Drinking Tea and Waiting
By Kimberly T.
The Jasmine Dragon had ended its business day over an hour ago. The front doors were closed, but not locked. Iroh sat sipping a cup of tea in the kitchen, knowing that the back door leading from the kitchen to the service alley was not locked either. Both doors were unlocked at all times, day and night; he preferred to avoid property damage when possible.
This was his nightly ritual, in the past six months since he had reopened the Jasmine Dragon. After closing the tea shop he would sit in the kitchen for a few hours, experimenting with new tea blends and reading or writing letters, and waiting.
Most of the letters were to and from the Fire Nation. Iroh had promised his nephew that he would always be willing to give advice when asked, but he suggested his nephew restrict his explanations of problems and requests to no more than one messenger hawk a day. Which meant, of course, that he found a messenger hawk waiting for him out on the terrace Every. Single. Day. It was so ironic; where had all this eagerness to hear his advice been for the three years they'd been in exile together? But he never said that aloud; they both knew the answer, and there was no use bringing up old personal wounds. Most of the messages were about dealing with the wounds inflicted upon entire nations by a century of war.
All things considered, given that he was a hot-headed teenager who had been banished for three years before being virtually shoved into the position of Fire Lord, his nephew was probably doing very well indeed to keep the messages to one per day. Iroh had a strong hunch that Lady Mai, she of the deadpan expression and the terrifying skill with blades, was taking on Fire Lady responsibilities even before they were married and thus taking some of the burden off Zuko's shoulders.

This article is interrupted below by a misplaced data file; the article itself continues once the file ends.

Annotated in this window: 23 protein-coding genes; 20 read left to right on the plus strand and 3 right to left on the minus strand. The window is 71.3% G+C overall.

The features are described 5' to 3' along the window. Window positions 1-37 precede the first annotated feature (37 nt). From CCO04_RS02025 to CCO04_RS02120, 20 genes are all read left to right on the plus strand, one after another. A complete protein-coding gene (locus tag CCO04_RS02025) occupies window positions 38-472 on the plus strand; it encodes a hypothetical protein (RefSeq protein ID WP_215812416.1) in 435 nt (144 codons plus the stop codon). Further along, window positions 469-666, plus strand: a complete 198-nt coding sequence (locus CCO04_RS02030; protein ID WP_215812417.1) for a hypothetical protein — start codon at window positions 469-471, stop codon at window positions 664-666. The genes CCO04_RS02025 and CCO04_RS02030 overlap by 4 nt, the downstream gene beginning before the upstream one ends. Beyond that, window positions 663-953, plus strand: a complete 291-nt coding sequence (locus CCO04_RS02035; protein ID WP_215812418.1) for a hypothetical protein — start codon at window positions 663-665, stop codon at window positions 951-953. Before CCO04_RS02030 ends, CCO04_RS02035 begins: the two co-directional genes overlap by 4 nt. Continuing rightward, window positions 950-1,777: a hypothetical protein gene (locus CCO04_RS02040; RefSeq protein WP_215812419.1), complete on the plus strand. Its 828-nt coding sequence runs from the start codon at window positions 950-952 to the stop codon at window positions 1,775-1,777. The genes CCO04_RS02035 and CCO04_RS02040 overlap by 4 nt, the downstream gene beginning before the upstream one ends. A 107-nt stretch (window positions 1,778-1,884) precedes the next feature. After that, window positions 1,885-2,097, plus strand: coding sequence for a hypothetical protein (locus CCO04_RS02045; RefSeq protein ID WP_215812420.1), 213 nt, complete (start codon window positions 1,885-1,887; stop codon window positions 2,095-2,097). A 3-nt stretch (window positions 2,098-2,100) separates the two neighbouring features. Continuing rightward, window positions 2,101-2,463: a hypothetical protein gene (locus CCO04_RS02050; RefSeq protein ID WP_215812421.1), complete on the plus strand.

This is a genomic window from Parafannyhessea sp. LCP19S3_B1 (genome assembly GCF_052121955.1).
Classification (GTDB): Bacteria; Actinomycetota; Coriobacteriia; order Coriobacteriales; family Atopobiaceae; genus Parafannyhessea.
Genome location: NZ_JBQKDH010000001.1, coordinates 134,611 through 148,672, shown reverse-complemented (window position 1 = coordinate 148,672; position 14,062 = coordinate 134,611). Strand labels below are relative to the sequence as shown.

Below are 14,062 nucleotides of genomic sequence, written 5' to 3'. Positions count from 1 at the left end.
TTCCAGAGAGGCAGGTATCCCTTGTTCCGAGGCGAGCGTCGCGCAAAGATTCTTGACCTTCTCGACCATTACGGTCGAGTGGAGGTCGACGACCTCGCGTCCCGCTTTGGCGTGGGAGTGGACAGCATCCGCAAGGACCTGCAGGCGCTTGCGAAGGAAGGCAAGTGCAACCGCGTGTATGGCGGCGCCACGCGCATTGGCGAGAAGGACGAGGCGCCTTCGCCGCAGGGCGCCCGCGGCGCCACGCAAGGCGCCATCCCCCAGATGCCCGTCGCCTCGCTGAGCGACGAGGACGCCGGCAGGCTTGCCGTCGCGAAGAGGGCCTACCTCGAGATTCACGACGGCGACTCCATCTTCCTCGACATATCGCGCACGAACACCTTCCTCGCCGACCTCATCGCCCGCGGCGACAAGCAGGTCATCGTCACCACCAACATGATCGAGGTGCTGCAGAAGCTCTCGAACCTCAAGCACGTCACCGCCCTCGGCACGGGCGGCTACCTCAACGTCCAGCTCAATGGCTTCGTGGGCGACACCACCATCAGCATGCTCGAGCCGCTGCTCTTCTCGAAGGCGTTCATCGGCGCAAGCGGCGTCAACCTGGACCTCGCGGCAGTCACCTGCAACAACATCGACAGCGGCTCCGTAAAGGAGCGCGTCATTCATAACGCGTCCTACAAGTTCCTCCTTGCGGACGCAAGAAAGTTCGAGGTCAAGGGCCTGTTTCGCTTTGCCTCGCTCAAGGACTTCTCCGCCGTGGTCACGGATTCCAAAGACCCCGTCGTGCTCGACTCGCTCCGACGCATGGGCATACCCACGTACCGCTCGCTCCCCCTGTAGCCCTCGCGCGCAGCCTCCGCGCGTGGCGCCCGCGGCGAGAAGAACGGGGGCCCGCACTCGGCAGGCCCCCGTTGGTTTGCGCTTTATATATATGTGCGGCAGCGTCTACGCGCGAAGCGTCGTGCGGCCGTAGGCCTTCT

Still, even with Mai's help and with messenger hawks flying back and forth on a daily basis, his nephew was clearly struggling to keep the country together and steered on a course away from war. Iroh dearly wished he could be there at his nephew's side, to help more directly. He was still remembered and respected in the Fire Nation; the council members who were balking at the new Fire Lord's commands would be less apt to do so if he was there quietly backing his nephew up.
But instead, he was here in Ba Sing Se. Drinking tea, and waiting…
Waiting for the assassins. Waiting for someone to come for him, and take revenge.